Wednesday, December 05, 2012

TFH 12/5: Major Thomas E. Dayton, USAF

Thomas E. Dayton was born in New York on June 3, 1933. He began his military service on July 7, 1953 when he entered the United States Military Academy, West Point. As the United States Air Force hadn't opened their own service academy yet, he opted to join that service and was commissioned as a Second Lieutenant after graduating in June of 1957. Dayton earned his pilot's wings and in various roles flew the North American F-86 Sabre, the Convair F-102 Delta Dagger, and the Lockheed F-104 Starfighter.

When it came time for Dayton to fly into battle over Southeast Asia with the 22nd Special Operations Squadron at Nakhon Phanom Royal Thai Air Force Base, he piloted a Douglas A-1 Skyraider. The 22nd's primary mission was to interdict and destroy enemy forces and supplies along the Ho Chi Minh Trail, as well as other attack missions and the vital role of escorting and coordinating search and rescue missions for downed American fliers. It was during one of the last on December 5-7, 1969 that then-Major Dayton repeatedly flew into hostile fire during fifteen attempts to rescue a shot-down colleague. The rescue was finally successful on the sixteenth attempt, and for his incredible courage in the skies Dayton was awarded the Air Force Cross.

From Military Times' Hall of Valor:

The President of the United States of America, authorized by Title 10, Section 8742, United States Code, takes pleasure in presenting the Air Force Cross to Major Thomas E. Dayton (AFSN: 0-29982), United States Air Force, for extraordinary heroism in military operations against an opposing armed force as an A-1 Tactical Fighter Pilot of the 22d Special Operations Squadron, in action in Southeast Asia, from 5 December 1969 to 7 December 1969. On those dates, Major Dayton exerted all the courage and flying skill at his disposal in a fiercely opposed attempt to rescue a fellow airman from one of the most heavily defended areas in Southeast Asia. During the first two days of this largest search and rescue mission attempted in Southeast Asia, Major Dayton escorted helicopters into the search area on four separate occasions. Despite intense hostile fire during low altitude and slow speed required in this protective role, he repeatedly attacked hostile positions throughout the valley. Designated On-Scene Commander on the third day, Major Dayton continued his heroic rescue efforts with great vigor and determination despite the fact that fifteen previous attempts had failed, and with full knowledge that each return would again place his life in jeopardy. Notwithstanding these tremendous obstacles, Major Dayton persisted in his efforts, with the realization that the successful application of airpower would be the deciding factor. During the final rescue attempt, Major Dayton had to hold an orbiting position over the survivor to divert air strikes away from the survivor's position. Braving hundreds of rounds of hostile fire during these three days, Major Dayton took control of the recovery operation at its lowest ebb and heroically challenged and mastered this successful, unparalleled rescue mission. Through his extraordinary heroism, superb airmanship, and aggressiveness in the face of the enemy, Major Dayton reflected the highest credit upon himself and the United States Air Force.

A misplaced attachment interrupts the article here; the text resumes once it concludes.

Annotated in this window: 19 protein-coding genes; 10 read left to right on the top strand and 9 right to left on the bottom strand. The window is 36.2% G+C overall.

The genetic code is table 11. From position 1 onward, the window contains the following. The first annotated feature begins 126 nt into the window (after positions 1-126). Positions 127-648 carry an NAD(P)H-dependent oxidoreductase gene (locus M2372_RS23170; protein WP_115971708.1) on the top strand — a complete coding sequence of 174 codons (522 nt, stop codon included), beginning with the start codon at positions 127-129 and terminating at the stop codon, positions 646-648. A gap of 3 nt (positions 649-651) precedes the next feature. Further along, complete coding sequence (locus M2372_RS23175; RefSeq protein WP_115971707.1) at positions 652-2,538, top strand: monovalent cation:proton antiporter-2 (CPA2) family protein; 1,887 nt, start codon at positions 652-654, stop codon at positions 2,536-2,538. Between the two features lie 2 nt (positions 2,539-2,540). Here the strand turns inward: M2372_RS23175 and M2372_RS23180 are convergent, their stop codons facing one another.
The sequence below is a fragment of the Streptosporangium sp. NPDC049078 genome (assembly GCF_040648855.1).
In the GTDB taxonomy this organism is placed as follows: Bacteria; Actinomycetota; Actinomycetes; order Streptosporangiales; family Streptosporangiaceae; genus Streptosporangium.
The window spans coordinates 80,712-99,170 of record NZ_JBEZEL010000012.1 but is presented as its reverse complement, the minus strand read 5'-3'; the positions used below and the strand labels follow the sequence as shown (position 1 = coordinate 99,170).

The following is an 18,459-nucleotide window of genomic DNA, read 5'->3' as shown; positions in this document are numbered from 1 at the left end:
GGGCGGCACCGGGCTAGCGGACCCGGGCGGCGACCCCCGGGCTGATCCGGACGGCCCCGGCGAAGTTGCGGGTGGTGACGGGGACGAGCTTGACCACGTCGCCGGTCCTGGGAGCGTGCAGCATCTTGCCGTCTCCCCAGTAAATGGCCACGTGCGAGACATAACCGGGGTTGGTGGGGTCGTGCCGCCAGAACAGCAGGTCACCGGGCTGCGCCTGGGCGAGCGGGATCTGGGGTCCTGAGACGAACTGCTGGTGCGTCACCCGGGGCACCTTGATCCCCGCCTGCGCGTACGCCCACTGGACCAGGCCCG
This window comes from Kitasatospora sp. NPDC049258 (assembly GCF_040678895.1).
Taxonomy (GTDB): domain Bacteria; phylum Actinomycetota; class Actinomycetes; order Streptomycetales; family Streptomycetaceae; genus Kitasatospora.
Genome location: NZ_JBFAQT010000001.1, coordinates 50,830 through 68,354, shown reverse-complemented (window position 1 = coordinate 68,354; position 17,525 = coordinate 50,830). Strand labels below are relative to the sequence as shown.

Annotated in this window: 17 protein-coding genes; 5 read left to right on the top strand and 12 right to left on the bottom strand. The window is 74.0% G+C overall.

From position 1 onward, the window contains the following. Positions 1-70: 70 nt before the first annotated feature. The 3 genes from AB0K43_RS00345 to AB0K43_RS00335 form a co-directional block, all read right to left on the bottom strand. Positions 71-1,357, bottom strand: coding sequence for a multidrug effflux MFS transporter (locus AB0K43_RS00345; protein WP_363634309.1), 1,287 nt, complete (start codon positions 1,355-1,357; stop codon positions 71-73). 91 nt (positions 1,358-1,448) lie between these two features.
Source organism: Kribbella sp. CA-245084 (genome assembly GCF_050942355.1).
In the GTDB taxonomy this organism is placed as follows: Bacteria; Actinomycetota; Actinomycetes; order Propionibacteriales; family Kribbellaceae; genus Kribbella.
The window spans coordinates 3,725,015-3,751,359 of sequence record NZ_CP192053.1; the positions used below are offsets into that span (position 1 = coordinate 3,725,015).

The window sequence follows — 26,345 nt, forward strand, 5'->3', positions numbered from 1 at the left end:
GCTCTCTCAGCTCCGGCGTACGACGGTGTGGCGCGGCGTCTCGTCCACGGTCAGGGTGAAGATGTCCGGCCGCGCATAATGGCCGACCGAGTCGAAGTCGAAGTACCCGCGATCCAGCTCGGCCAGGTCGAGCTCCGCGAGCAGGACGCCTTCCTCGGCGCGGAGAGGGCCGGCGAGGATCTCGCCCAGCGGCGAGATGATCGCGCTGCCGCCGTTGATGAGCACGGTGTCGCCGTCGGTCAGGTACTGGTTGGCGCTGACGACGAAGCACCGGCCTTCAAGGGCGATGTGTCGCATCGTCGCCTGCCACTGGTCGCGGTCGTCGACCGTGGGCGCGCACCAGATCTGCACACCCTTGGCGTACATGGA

Thomas Dayton retired from the Air Force on January 1, 1983 as a Colonel. I could not find any information to the contrary, so I believe he is still alive.

The 22nd Special Operations Squadron was inactivated after the Vietnam War and has not been reformed by the Air Force since.

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